Sleep can be a struggle at the best of times, but particularly at the moment at a time where our routines have been compromised and we have a lot on our minds. We asked Maryanne Taylor, Sleep Expert, to offer some advice to Watling Tutors families… Here is her piece for us.
“I often get asked what the secret is to a good night’s sleep. Unfortunately, there isn’t a straightforward answer to this as there are so many different factors that contribute to our sleep. Sleep isn’t an exact science and we humans are not robots so the concept of a ‘perfect sleeper’ doesn’t exist. So, while I may not be able to provide a magic sleep solution, I can offer you some suggestions on some common sleep issues. You never know, these may prove to be your secret to a good night’s sleep.
I’m knackered and still can’t fall asleep when I go to bed.
- Give yourself some wind down time before getting into bed. We need to give ourselves cues to separate day from night, and doing some relaxing activities, such as having a hot bath or shower, reading, listening to music or podcasts, and relaxing exercises, helps us do that.
- Regulate the timings of your day to help maintain your body clock, which in turn, helps to regulate your sleep patterns. Set the same wake up time every day (and stick to it), regulate times of meals, and bedtime.
I can’t switch off all the thoughts and worries whirling in my head.
- Spend some time in the evening creating a ‘put the day to bed’ diary. Include 3 sections – what went well that day, what didn’t go so well that day, and a To Do list with short and long term goals. Just spend a few minutes writing down what comes to mind easily. You can always add to it later if you remember other things. The act of writing things down and seeing them visually in front of you can feel very empowering and help dilute these things from your whirling thoughts.
- Try a simple relaxation technique to relax your mind and body. ‘Equal breathing’ is a simple exercise which helps slow down your breathing, and subsequently calms the nervous system to increase focus and reduce stress. The exercise involves breathing in slowly for a count of 3, holding your breath for a count of 3, and exhaling slowly for a count of 3. While you are doing this, visualise your breath entering your body, running through your system and leaving your body again.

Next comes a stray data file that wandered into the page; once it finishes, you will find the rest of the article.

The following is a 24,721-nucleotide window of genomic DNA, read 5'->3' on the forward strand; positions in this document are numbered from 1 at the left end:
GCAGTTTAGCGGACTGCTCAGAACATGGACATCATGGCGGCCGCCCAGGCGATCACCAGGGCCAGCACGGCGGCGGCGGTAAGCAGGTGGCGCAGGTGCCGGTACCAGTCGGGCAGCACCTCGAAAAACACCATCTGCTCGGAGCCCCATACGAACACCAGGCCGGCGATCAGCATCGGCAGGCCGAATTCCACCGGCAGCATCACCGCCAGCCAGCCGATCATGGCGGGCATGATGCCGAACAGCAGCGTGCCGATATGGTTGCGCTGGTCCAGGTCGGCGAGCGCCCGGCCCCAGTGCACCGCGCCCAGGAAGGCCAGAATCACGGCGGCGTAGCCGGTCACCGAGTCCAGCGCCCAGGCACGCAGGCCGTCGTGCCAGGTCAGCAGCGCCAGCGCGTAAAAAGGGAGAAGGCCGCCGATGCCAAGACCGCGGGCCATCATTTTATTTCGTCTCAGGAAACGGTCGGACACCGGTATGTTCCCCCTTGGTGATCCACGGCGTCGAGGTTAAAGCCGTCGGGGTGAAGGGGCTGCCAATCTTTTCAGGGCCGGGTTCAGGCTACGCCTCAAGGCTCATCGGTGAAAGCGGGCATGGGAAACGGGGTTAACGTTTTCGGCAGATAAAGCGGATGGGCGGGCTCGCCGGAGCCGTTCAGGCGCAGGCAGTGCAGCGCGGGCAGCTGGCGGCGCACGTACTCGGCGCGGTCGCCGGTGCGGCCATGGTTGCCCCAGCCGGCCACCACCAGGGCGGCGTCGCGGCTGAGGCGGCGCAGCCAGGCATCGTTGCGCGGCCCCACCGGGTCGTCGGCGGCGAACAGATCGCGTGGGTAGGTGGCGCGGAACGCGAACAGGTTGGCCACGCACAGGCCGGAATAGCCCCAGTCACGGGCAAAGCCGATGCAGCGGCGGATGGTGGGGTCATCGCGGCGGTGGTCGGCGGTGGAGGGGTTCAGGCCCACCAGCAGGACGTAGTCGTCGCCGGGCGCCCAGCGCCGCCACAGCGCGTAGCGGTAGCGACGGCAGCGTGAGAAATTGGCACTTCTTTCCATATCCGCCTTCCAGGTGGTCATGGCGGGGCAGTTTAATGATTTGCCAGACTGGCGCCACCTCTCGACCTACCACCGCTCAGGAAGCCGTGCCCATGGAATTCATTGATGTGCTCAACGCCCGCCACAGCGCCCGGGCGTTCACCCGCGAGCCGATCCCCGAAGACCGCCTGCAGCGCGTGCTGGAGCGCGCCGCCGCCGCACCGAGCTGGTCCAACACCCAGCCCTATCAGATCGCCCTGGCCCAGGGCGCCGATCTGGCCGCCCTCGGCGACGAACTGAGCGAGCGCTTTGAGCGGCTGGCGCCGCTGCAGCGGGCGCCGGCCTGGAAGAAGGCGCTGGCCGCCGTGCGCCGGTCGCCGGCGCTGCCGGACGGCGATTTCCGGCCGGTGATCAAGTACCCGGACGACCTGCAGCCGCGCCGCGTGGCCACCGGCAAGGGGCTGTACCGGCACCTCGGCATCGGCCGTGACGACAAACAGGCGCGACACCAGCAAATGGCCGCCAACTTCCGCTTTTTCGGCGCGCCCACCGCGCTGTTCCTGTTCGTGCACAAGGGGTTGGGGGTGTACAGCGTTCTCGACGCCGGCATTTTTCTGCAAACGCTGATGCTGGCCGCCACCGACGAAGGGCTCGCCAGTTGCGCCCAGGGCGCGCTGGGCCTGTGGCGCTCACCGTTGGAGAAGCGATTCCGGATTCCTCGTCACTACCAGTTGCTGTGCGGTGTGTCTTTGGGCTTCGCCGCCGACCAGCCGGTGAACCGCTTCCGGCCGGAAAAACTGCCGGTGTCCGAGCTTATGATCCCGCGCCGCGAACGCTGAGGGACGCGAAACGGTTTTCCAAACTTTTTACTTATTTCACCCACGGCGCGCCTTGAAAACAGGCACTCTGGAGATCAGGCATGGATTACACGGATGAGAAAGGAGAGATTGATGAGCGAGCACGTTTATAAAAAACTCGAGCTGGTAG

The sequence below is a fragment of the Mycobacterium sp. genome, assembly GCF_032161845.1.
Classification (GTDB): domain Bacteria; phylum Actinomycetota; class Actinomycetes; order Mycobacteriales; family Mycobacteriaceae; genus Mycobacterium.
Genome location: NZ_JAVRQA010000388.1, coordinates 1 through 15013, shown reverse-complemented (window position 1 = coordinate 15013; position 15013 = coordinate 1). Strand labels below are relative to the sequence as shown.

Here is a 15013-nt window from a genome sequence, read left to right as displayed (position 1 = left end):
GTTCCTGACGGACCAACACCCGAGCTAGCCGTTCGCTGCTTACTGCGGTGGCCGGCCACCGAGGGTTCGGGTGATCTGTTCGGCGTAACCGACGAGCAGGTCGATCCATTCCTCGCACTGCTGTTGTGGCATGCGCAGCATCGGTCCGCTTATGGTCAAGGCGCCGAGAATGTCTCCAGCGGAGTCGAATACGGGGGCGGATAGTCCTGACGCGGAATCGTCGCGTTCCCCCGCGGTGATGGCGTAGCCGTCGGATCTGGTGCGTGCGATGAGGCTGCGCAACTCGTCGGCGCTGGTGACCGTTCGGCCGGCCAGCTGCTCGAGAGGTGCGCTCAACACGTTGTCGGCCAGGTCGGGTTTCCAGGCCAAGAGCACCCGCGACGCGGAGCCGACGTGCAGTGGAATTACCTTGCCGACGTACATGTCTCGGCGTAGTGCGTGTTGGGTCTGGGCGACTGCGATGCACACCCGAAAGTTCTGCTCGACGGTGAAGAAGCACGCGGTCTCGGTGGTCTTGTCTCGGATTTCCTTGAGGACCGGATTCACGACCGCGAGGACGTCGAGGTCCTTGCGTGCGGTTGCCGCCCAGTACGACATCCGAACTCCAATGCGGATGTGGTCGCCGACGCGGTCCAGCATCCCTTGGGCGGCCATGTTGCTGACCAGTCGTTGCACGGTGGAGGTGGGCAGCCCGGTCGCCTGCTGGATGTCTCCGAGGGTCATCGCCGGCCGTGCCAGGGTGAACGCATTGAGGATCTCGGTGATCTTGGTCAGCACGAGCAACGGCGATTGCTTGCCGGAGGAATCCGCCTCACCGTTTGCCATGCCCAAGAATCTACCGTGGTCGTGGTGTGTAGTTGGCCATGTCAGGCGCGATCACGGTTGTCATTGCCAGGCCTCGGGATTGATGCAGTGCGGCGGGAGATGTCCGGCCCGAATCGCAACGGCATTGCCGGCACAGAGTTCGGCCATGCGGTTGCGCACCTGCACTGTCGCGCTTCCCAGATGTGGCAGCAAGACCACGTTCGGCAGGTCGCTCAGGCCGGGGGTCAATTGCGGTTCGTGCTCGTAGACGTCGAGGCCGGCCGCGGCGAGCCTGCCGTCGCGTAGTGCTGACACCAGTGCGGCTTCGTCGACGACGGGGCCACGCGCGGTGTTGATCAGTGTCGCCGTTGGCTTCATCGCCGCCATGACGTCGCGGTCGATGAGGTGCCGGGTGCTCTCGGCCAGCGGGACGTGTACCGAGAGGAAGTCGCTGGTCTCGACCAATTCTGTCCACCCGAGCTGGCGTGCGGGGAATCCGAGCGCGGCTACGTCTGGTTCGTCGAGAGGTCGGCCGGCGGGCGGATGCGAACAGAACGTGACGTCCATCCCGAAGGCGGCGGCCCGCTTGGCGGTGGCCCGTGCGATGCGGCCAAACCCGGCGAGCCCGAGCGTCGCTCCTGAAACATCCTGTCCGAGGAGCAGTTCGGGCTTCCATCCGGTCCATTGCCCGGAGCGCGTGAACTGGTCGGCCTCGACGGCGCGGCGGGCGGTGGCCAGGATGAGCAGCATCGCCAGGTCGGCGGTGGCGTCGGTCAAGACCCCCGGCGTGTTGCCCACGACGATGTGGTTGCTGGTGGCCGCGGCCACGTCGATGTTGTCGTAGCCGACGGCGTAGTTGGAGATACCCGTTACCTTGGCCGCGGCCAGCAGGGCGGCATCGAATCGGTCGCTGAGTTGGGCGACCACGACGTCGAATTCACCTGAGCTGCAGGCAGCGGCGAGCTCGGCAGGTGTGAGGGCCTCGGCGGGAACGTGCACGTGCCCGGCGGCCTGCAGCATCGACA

I lie in bed for hours tossing and turning.
- If you find yourself focussing on the time and doing a mental count of how many hours you still have left to sleep, either turn the clock away from you if you have one or, if you are using your phone, leave it on the other side of the room rather than next to your bed.
- In the evening, set up a ‘nest’ area, either in another area away from your bedroom or on the other side of your bedroom. Arrange your ‘nest’ with a comfortable chair or beanbag, dim lighting, and a relaxing activity such as reading, listening to music or a podcast. At bedtime or during the night, if you find yourself lying in bed for longer than 10-15 minutes trying to get to sleep, get up out of bed and go to your ‘nest’. Relax in the space until you start to feel drowsy, and at this point, get back into bed. This technique helps to calm the stress levels around not sleeping, and also helps reduce the association you may have established with your bed being a place you struggle with sleep. These associations can have a very strong impact on your inability to sleep well.”
The Sleep Works was established initially as Child Sleep Works in 2010 by Maryanne Taylor, a certified Child Sleep Consultant, to help families with their babies & children’s sleep problems.
In 2015, Maryanne expanded into adult sleep services. She has completed a comprehensive Integrative Adult Sleep Coach Certification programme and CBT for Insomnia training with the NHS, and she now educates, supports and motivates adolescents and adults to improve their sleep.
She is a member of the British Sleep Society and the International Association for Sleep Consultants.